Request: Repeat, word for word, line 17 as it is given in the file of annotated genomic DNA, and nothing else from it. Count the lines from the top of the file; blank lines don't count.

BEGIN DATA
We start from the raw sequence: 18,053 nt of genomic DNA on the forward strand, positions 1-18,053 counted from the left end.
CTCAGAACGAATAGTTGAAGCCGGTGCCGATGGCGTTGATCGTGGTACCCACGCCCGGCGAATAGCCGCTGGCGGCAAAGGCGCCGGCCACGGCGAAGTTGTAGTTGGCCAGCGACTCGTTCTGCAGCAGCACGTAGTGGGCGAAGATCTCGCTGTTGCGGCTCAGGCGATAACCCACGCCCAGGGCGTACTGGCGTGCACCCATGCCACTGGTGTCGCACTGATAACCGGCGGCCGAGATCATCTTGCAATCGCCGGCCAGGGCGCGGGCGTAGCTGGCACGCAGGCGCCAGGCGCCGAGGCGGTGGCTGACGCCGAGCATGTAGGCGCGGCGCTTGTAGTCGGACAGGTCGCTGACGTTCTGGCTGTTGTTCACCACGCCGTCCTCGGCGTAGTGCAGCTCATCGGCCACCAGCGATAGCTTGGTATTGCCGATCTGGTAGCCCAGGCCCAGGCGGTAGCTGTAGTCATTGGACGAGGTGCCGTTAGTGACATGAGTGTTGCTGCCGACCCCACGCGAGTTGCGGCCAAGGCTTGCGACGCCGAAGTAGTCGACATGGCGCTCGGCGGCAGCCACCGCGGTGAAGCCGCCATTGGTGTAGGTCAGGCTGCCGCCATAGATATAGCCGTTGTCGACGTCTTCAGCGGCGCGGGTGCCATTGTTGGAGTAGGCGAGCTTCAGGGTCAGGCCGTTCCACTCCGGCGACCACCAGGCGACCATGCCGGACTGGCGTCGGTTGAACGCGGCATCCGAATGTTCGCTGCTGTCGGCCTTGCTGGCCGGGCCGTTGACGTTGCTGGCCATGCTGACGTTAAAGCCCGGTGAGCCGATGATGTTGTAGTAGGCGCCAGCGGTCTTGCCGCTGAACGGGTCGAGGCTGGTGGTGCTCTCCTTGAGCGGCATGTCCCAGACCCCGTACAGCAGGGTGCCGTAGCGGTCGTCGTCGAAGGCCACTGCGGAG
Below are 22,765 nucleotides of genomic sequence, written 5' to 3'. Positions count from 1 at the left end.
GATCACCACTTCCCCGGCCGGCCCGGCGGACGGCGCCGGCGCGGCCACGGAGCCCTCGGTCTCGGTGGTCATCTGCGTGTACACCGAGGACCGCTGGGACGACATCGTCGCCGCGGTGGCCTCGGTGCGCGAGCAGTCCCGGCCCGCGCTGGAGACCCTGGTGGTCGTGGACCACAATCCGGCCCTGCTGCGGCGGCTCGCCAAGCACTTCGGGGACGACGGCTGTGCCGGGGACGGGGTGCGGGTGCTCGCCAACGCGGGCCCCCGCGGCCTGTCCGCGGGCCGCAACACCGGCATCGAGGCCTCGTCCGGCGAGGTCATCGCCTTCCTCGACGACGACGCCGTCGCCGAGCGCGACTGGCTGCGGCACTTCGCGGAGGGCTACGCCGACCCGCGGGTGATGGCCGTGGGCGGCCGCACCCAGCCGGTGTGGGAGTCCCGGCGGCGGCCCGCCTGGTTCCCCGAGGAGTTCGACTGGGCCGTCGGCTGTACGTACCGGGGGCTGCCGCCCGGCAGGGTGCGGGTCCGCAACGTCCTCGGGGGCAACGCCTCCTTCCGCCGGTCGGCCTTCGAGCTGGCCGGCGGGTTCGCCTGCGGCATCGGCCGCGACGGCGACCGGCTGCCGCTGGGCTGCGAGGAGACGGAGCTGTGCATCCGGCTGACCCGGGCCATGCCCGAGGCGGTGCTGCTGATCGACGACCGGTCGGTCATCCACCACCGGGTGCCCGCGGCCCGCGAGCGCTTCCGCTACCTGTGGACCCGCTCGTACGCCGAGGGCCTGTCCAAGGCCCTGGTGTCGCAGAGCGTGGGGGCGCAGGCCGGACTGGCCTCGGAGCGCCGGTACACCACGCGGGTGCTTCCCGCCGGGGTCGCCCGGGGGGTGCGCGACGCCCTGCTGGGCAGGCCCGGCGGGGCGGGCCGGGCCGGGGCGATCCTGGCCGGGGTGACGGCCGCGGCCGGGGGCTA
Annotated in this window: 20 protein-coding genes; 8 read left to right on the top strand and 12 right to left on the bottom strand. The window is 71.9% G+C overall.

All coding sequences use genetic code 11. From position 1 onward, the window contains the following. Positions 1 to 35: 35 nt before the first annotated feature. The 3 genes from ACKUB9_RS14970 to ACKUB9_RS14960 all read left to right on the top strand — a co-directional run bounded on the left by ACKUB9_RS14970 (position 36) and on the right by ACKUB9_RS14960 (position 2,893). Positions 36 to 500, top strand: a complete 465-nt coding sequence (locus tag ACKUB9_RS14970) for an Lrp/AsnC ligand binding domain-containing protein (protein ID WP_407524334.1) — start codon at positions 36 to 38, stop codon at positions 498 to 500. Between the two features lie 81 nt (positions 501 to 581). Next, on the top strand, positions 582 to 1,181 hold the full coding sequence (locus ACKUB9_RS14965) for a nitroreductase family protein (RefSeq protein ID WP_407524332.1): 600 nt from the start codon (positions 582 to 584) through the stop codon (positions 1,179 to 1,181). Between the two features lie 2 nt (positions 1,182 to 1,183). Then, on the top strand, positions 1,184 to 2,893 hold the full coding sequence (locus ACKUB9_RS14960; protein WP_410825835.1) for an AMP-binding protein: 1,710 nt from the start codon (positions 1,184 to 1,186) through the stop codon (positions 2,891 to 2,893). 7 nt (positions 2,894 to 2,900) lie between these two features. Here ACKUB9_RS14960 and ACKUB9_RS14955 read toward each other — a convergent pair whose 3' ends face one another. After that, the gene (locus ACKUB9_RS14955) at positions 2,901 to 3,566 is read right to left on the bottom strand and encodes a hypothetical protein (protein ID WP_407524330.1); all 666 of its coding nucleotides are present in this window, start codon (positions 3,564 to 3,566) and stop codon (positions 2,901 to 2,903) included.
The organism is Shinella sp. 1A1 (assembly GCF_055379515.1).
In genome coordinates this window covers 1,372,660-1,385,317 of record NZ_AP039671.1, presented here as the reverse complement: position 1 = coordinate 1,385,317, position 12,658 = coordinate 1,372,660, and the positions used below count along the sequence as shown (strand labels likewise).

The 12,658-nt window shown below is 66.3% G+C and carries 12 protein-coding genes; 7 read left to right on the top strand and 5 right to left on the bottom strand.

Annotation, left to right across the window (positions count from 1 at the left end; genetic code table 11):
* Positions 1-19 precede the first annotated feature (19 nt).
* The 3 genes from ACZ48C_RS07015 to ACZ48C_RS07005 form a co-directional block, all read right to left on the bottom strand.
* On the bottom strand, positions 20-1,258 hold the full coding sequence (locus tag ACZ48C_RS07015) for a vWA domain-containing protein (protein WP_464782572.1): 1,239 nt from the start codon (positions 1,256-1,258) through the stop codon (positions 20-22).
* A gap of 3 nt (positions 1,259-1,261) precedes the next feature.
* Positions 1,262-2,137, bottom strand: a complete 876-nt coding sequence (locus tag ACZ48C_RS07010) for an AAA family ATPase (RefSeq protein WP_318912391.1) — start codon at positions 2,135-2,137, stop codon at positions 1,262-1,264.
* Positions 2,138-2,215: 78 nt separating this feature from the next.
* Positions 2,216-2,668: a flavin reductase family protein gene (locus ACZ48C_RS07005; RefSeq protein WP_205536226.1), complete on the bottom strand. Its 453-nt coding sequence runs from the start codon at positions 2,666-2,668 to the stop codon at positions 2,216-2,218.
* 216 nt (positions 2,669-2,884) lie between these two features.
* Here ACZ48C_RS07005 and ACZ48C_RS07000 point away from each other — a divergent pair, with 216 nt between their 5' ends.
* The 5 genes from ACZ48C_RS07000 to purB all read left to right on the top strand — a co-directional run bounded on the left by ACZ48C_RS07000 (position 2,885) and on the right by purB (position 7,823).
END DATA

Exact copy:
* Positions 2,216-2,668: a flavin reductase family protein gene (locus ACZ48C_RS07005; RefSeq protein WP_205536226.1), complete on the bottom strand. Its 453-nt coding sequence runs from the start codon at positions 2,666-2,668 to the stop codon at positions 2,216-2,218.